Chief, Fertility and Family Planning Section, Population Division, DESA
Two UN Plaza, Room DC2-1988, New York, NY 10017
Senior Monitoring and Evaluation Adviser
United Nations Population Fund (UNFPA)
Postal Address:605 Third Avenue, New York NY 10158 USA
Telephone: +1 212 297 5281
Fax: +1 212 297 4915
Contraceptive prevalence, condom use is the percentage of women married or in-union aged 15 to 49, whose sexual partner is currently using a male condom for contraceptive purposes.
For further reference see:
United Nations, Department of Economic and Social Affairs, Population Division (2015).World Contraceptive Use 2015 (POP/DB/CP/Rev2015) (http://www.un.org/en/development/desa/population/publications/dataset/contraception/wcu2015.shtml)
World Health Organization (2006). Reproductive Health Indicators: Guidelines for their Generation, Interpretation and Analysis for Global Monitoring. Geneva: World Health Organization (http://whqlibdoc.who.int/publications/2006/924156315X_eng.pdf)
MEASURE DHS (2006). Guide to DHS Statistics, Demographic and Health Surveys Methodology under “Current Use of Contraceptive Methods” (http://dhsprogram.com/publications/publication-dhsg1-dhs-questionnaires-and-manuals.cfm).)
Contraceptive prevalence, condom use is generally estimated from nationally representative sample survey data. Differences in the survey design and implementation, as well as differences in the way survey questionnaires are formulated and administered can affect the comparability of the data. The most common differences relate to the characteristics (age, sex, marital or union status) of the persons for whom condom use is estimated (base population). The time frame used to assess condom use can also vary. In most surveys the concept of “current use” is not clearly defined.
When data on condom use among the sexual partners of married or in-union women aged 15 to 49 are not available, information on condom use for the next most comparable group of persons is reported. When information on current use is not available, data on condom use at last sexual intercourse or during the previous year are used. Footnotes are employed to indicate any differences between the data presented and the standard definition of condom use.
The way information on various contraceptive methods is gathered can result in an underestimation of condom use. Because most surveys report only the most effective contraceptive method currently used, women who are simultaneously using other more effective contraceptive methods such as implants, IUDs, or female sterilization will not record whether their sexual partner is also using a male condom. It should be noted that the data presented in this dataset refer to condom use “for contraceptive purposes” and not as a means of preventing the transmission of diseases such as HIV or other sexually transmitted infections. Again this may point to an underestimation of the overall extent of condom use, since, even among married or in union couples, male condoms tend to be more widely used as a protection against disease than as a contraceptive method.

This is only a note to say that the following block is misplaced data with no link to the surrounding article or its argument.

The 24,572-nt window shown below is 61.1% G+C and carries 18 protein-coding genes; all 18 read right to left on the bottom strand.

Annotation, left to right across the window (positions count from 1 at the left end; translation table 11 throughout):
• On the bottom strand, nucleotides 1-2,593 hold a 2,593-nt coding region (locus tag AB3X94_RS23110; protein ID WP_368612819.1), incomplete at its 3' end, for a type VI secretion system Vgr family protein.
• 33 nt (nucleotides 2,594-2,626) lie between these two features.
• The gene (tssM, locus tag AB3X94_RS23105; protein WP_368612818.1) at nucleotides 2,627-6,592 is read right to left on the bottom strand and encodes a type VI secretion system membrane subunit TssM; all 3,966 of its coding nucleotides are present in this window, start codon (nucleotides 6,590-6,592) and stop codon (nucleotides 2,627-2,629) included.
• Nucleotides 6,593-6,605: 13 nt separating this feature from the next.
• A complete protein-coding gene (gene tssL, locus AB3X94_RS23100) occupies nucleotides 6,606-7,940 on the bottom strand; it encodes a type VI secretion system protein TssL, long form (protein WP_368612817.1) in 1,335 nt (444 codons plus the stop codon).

Sampling variability can be an issue, especially when condom use is measured for a specific subgroup (age-group, level of educational attainment, place of residence, etc.) or when analyzing trends over time.
In principle, there is no discrepancy between global and national figures as national data are not modified except in the case of known errata in the reported figures.
In some cases, countries use estimates of condom use for national monitoring based on administrative sources instead of representative sample surveys. Those figures are not used for global monitoring since they are known to be of difficult comparability.
Data are produced by the United Nations Population Division using data from nationally representative surveys including the Demographic and Health Surveys (DHS), the Fertility and Family Surveys (FFS), the CDC-assisted Reproductive Health Surveys (RHS), the Multiple Indicator Cluster Surveys (MICS) and national family planning, health, household, or socio-economic surveys. Survey data from sources other than the National Statistical system are included when other data are not available.
The data are taken from published survey reports or, in exceptional cases, other published analytic reports. If clarification is needed, contact is made with the survey sponsors or authoring organization, which occasionally may supply corrected or adjusted estimates in response.
In general, all nationally representative surveys with comparable questions on current contraceptive prevalence, condom use are included.
For information on the source of each data point, see United Nations, Department of Economic and Social Affairs, Population Division (2015). 2015 Update for the MDG Database: Contraceptive Prevalence (POP/DB/CP/A/MDG2015) (http://www.un.org/en/development/desa/population/publications/dataset/fertility/data/2015_Update_MDG(5.3)_CP.xlsx)
There is no attempt to provide estimates when country data are not available, except for the estimation of regional and global averages.
Data are available for 183 countries and areas, and for 700 data points. For more than 156 countries and areas there are at least two available data points.
Since the questions correspond to current use of contraceptives, contraceptive prevalence is measured at the time of interview. There is a lag, generally between one and four years, between the date of interview and the diffusion of the survey report. In cases where the interviews are held in two different years, the latest year is given as the reference year. On average, the surveys are undertaken every three to five years.
The dataset is updated annually by the United Nations Population Division.
The dataset is updated annually and results are published in the United Nations Population Division’s World Contraceptive Use.